GS: Synergy Twins are purveyors of the musical genre known as “classical crossover.” What do you like best about the genre?
SN: I love the idea of taking my classical training and being able to use that to create something new on the violin that has widespread appeal. In my experience, the majority of people I meet do not understand the concept of a violin entertainer. Most are so used to thinking of the violin as purely a classical instrument meant to be played in orchestral settings and have no idea you could make it electric like a guitar. The violin/electric violin is extremely versatile. You can arrange almost any song in any style and add a little classical flair to it which is what I love most about the genre.
JN: I’m always on a quest to find the best sounds and create unique tones on the electric violin with all the different kinds of effects pedals available today. If I’m playing Led Zeppelin, I’m going to find a distortion pedal that makes my Viper (the brand of electric violin that I own) scream. Most effects pedals that have been created were intended for electric guitar players and not all sound well with an electric violin. Finding new pedals and creating new sounds that match the styles we play is definitely a passion of mine. I probably own too many pedals [laughs].
GS: In what ways do you think “classical crossover” has evolved over the years?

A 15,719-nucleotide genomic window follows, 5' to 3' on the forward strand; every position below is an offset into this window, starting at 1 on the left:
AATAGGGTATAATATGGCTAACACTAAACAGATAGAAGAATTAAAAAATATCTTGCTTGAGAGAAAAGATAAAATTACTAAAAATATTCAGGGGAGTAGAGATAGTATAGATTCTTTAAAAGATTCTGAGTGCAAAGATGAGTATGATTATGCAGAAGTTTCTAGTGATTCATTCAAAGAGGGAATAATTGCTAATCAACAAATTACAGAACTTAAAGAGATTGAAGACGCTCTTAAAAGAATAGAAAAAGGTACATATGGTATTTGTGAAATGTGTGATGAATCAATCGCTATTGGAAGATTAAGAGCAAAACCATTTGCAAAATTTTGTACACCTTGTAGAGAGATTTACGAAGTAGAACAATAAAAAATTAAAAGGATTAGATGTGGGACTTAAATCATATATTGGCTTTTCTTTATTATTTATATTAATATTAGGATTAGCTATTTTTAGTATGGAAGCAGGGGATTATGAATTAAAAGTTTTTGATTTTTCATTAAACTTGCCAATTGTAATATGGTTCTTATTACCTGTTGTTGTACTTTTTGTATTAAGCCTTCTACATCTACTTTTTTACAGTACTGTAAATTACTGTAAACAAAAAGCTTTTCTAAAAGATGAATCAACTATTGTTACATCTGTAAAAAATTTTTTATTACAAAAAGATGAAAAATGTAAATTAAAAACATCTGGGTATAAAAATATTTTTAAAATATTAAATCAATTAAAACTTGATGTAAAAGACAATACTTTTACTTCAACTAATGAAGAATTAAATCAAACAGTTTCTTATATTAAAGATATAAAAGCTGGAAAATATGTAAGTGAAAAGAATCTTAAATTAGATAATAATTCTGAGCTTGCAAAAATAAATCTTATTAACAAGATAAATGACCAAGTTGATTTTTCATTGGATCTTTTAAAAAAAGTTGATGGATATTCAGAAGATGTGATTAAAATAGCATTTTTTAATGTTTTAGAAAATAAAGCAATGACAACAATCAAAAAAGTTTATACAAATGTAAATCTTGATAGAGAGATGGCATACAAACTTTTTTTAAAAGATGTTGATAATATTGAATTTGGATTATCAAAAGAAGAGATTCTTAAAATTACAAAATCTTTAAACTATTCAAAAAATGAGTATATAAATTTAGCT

SN: The genre started out as arranging classical songs with techno, dance, pop, rock beats, etc. As it evolved it has come to include arranging rock songs from the ‘70s, ‘80s, American Top 40, and a host of other genres, adding a bit of classical flair to the arrangements.
GS: The Synergy Twins are known for the eclectic variety of music you perform. How do you know that a song is a good fit for the Synergy Twins?
SN: First and foremost, for a song to translate well and be adapted to the violin it needs to have a strong and interesting melody. I’ll try to provide an example of this. Taylor Swift is an incredible songwriter, extremely popular, and writes in many styles. The melody to her song “Look What You Made Me Do” stays on the same note a lot and does not have a lot of melodic variety which would sound boring and plain on a violin as opposed to her song “Love Story” which has a melodic line that translates beautifully on the violin. We try to pick songs from artists that we can arrange that we know will keep the audience engaged throughout the entire performance.
JN: We play for so many different audiences and are continuing to learn more and more music to expand our set lists and keep fresh. Sometimes we learn new songs that we think will go over well, and don’t, so we retire them. Def Leppard’s “Pour Some Sugar on Me,” sadly, was removed years ago.
GS: Is there a style of music your fans would be surprised to learn that you personally enjoy but have never performed?
SN: What I listen to in the comfort of my own home and what I play tend to be polar-opposites. I love listening to Enya, Owl City, and other artists with relaxing qualities, but I would never perform their songs in a show. I actually toyed with the idea of performing Symphonie Espagnole by Lalo (a violin concerto) for a show, but the first movement alone is around seven minutes and I didn’t think it would go over well. I am still searching for the right classical violin showpiece to perform, so if anyone has any suggestions, I’m all ears [laughs]!
JN: We play a few classical tunes but accompanied by tracks that give the music a rock feel, with drums and electric guitar. I believe our fans know we came from a classical background, but I bet they’d be surprised if I came out playing Bach’s Chaconne unaccompanied by any track, as it was originally intended when it was written.